Frozen turkey alamy one use

Source: Alamy 

Of the 113 fresh or frozen whole turkey or turkey crown SKUs available this week, just under 40% cost more than they did last year

Shoppers face having to spend more on their turkeys this Christmas, with over a third of the birds currently available in the mults more expensive than last year, analysis of Assosia data by The Grocer shows.

In a sign the labour challenges faced by the poultry sector may have driven inflation into the category this year, of the 113 fresh or frozen whole turkey or turkey crown SKUs available this week (in the big four, Waitrose, Aldi, Lidl and Iceland), some 45 lines (or 39.8%) cost more than they did in the run-up to Christmas 2020.

Price increases ranged from 1%-2% on some items to as much as 33.3% for a large, fresh Tesco Finest British free-range turkey crown and a standard Tesco large fresh whole turkey, which both rose from £22.47 last year to £29.96.

Other standout price hikes included an 11.1% increase on a fresh Tesco Finest free-range Narragansett medium whole turkey, up from £47.25 to £52.50.

Asda has increased the price of seven frozen SKUS, with rises ranging from 10.7% for a large British turkey crown to 16.7% for a medium British turkey crown.

Waitrose’s biggest price increase was by 27.5% for an Essential frozen large turkey with giblets, while a fresh extra large turkey breast crown was 9% more expensive.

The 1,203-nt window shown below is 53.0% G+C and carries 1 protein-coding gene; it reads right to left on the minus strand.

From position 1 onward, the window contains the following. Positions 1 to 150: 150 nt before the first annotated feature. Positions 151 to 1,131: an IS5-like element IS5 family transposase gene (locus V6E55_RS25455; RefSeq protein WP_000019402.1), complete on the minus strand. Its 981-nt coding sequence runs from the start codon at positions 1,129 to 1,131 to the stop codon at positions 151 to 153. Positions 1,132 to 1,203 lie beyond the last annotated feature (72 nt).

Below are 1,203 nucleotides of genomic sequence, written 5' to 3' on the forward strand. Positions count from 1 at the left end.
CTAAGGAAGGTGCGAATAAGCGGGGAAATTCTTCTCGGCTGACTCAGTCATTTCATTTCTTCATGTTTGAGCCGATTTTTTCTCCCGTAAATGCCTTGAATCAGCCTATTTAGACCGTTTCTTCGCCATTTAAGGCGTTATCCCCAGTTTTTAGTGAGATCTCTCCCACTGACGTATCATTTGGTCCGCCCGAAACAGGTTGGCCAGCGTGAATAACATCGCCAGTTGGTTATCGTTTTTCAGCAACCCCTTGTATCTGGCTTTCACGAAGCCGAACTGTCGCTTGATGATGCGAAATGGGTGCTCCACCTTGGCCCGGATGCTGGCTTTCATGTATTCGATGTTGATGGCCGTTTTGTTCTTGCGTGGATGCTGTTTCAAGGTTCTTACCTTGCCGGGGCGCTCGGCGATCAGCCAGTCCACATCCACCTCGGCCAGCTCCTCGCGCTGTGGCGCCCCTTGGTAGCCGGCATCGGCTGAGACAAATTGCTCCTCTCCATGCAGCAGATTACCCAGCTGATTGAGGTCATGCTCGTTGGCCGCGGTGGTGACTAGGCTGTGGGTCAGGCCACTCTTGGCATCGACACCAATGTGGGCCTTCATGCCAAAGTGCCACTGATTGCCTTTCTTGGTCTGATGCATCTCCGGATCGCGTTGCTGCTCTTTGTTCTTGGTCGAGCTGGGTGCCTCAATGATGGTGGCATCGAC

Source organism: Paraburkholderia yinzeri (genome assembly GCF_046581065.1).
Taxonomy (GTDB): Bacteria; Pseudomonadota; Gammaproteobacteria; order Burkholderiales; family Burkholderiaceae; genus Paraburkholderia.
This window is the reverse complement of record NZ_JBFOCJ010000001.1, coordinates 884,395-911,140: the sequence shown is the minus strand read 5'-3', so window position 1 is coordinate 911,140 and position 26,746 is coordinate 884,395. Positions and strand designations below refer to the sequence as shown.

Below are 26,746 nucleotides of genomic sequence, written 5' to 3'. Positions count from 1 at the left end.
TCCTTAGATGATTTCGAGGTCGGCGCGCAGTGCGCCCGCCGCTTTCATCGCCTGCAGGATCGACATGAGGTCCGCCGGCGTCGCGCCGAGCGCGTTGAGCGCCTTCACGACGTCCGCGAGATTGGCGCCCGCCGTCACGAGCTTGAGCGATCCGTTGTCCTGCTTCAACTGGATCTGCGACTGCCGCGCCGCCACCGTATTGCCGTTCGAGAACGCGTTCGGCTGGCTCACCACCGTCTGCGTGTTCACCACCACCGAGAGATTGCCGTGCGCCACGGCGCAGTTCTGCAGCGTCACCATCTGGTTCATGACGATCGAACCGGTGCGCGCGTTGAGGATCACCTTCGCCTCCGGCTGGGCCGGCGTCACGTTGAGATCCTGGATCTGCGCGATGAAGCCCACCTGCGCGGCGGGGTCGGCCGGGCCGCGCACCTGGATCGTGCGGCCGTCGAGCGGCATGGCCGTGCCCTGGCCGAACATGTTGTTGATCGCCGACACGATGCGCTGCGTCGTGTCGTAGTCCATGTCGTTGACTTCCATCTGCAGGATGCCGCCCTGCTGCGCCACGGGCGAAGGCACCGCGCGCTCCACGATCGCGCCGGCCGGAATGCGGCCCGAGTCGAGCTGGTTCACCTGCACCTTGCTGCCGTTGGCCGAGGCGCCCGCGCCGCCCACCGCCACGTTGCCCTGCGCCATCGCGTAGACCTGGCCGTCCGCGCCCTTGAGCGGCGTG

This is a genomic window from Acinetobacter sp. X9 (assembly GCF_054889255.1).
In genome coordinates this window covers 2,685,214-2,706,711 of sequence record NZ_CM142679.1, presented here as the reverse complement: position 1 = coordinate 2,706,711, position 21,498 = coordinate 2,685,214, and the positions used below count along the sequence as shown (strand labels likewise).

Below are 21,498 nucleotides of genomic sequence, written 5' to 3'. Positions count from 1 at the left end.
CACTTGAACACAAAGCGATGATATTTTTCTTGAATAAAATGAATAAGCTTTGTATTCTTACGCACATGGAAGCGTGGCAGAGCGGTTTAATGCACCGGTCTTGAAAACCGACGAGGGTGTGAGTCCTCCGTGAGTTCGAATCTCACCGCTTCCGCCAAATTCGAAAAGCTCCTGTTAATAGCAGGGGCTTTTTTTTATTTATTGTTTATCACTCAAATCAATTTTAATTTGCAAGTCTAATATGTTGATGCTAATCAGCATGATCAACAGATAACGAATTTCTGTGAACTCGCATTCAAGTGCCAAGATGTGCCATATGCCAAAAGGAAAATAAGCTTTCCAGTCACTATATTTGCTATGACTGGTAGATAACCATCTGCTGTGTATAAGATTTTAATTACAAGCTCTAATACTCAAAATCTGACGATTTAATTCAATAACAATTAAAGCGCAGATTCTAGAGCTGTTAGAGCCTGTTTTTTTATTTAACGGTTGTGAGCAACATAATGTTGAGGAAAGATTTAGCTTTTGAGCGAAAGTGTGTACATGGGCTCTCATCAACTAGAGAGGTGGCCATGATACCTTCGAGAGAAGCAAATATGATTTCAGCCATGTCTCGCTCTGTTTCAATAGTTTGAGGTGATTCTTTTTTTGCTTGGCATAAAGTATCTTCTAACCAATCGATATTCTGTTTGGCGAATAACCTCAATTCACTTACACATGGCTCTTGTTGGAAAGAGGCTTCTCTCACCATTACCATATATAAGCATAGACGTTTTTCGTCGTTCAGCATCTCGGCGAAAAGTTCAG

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Even the discounters have seen inflation, albeit at lower rates, with Iceland, Aldi and Lidl responsible for 25 of the 45 products to see year-on-year inflation.

Almost half (22) of the price increases were for turkey crowns, with 30 (or 66.7%) of the lines showing inflation sold in the frozen aisle, while just six were classed as premium products.

Despite fears over supply, there were actually slightly more whole turkey and crown lines on sale this week – 113 versus 93 during the same period last year, the data shows. Indeed, 2 Sisters Food Group president Ranjit Singh insisted last month the major supplier would be able to meet festive demand for turkeys, despite the challenges of the labour crisis.

However, there could be longer-term consequences if cost pressures continue. One senior poultry sector source told The Grocer this year’s festive season was unlikely to deliver strong financial results for most suppliers, and it was “economically unviable to keep operating as many have had to this year”.

“The government’s seasonal visa scheme for poultry workers is just a sticking plaster, and we will need a better way of attracting staff to the sector next year.”